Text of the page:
- 1Institute of Digestive Health & Liver Diseases, Mercy Medical Center, Baltimore MD, USA.
- 2Department of Medicine, University of Maryland School of Medicine, Baltimore MD, USA.
Background and aims: Ascites and hyponatremia are important milestones of worsening portal hypertension in those with cirrhosis. The objective of our study was to evaluate the differences in clinical characteristics, resource utilization, and disposition of hospitalized cirrhotic patients with ascites with and without hyponatremia.
Methods: The National Inpatient Sample (NIS) database was used to identify all adult hospitalized patients with a diagnosis of cirrhosis and ascites with or without hyponatremia from 2016 to 2017 using ICD-10 codes.
Results: During the study period, 10,187 (7.6%) hospitalized patients with cirrhosis had ascites and hyponatremia and 34,555 (24.3%) had ascites but no hyponatremia. Elixhauser comorbidity score, excluding liver disease, was higher in hyponatremic patients (median 21 vs. 12, P < 0.001). Acute kidney injury (50.3% vs. 32.8%, P < 0.001) and sepsis (16.8% vs. 11.8%, P < 0.001) were more common in hyponatremic patients compared to those without hyponatremia. Similarly, acute respiratory failure, coagulopathy, hepatorenal syndrome, spontaneous bacterial peritonitis, acute (on chronic) liver failure, and liver cancer were more common in hyponatremic patients. Hyponatremia patients had a higher number of inpatient procedures, longer (6 days vs. 4 days, P < 0.001) hospital stay, and had higher hospital charges ($97,327 vs. $72,278, P < 0.01) than those without hyponatremia. Inpatient mortality was 38% higher in hyponatremic patients (9.8% vs. 7.1%, P < 0.001) compared to those without hyponatremia. Additionally, hyponatremic patients were less likely to have routine home discharges with self-care.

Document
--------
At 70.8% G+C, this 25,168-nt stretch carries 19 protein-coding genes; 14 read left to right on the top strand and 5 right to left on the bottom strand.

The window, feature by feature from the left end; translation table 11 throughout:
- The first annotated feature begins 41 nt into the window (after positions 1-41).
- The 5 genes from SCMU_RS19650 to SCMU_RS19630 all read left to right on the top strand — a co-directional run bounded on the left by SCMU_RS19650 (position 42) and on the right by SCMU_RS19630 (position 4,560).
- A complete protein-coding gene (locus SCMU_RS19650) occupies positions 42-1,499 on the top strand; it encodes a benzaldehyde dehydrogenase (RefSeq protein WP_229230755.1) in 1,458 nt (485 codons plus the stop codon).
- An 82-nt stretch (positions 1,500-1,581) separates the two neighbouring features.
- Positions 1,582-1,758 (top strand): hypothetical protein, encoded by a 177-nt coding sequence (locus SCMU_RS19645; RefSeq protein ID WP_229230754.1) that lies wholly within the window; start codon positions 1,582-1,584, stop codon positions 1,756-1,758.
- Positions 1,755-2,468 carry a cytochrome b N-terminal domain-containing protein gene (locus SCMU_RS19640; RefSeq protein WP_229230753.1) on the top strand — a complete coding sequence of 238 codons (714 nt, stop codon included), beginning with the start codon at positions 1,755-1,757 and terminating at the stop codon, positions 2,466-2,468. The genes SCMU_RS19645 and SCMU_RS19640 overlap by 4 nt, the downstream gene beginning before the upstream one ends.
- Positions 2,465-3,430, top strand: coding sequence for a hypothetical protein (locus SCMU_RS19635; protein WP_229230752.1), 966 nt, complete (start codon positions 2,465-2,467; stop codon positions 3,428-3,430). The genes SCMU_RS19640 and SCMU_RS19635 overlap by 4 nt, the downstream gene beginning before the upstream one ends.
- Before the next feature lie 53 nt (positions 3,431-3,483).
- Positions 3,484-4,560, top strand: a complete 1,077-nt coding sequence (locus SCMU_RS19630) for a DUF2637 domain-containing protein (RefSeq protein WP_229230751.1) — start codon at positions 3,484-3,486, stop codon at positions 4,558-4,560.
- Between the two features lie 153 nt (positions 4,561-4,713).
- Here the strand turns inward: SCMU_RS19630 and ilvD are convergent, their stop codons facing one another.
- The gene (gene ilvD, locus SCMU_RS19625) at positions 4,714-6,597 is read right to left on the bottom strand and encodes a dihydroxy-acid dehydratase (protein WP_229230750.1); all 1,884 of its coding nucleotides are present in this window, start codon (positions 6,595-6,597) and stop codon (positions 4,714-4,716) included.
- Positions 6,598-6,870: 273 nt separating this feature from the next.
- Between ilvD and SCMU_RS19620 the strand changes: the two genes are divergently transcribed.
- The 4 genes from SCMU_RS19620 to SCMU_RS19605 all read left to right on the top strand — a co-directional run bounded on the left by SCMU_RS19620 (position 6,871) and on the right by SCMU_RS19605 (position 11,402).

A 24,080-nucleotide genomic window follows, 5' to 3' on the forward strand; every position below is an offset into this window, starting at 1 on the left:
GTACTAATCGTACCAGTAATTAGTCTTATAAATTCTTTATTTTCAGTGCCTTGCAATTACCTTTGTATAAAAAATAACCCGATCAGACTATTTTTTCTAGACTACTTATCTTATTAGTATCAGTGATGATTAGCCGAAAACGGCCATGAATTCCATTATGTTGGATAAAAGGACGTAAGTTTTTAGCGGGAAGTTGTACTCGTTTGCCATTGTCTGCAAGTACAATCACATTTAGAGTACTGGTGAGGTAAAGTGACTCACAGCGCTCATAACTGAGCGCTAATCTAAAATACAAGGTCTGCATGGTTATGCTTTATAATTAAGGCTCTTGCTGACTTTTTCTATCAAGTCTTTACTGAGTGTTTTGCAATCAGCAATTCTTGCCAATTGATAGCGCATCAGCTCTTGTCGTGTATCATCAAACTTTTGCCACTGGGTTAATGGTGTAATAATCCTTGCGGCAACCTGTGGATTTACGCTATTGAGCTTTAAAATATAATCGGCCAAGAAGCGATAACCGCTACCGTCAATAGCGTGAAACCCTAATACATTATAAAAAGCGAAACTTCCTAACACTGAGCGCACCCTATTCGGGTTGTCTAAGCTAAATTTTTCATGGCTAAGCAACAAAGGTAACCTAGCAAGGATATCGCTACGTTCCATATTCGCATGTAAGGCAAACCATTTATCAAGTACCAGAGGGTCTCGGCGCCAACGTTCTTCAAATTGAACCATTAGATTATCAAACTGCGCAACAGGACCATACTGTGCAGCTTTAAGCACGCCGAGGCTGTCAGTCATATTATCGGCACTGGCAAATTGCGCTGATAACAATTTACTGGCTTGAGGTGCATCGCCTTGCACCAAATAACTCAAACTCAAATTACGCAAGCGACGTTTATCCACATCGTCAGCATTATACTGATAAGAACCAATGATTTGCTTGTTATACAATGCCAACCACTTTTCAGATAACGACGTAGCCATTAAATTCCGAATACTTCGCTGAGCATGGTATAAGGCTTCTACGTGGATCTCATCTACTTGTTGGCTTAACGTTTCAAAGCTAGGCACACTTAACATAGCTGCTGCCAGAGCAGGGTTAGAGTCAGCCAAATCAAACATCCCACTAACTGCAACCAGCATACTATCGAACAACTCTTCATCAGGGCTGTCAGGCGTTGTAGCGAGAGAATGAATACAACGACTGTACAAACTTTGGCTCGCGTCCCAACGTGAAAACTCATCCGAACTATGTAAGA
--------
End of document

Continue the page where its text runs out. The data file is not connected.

Conclusion: In conclusion, using a large and diverse national cohort of unselected patients, we were able to show that hyponatremia in patients with cirrhosis and ascites is associated with poor clinical outcomes and increased resource utilization.
Keywords: AHRQ, Agency for Healthcare Research and Quality; AKI, Acute kidney injury; ALF, Acute liver failure; HCC, Hepatocellular carcinoma; HCUP, Healthcare cost and Utilization Project; HE, Hepatic encephalopathy; HRS, Hepatorenal syndrome; ICU, Intensive care units; NIS, National Inpatient Sample; SBP, Spontaneous bacterial peritonitis; SD, Standard deviation; ascites; cirrhosis; hyponatremia; mortality; resource utilization.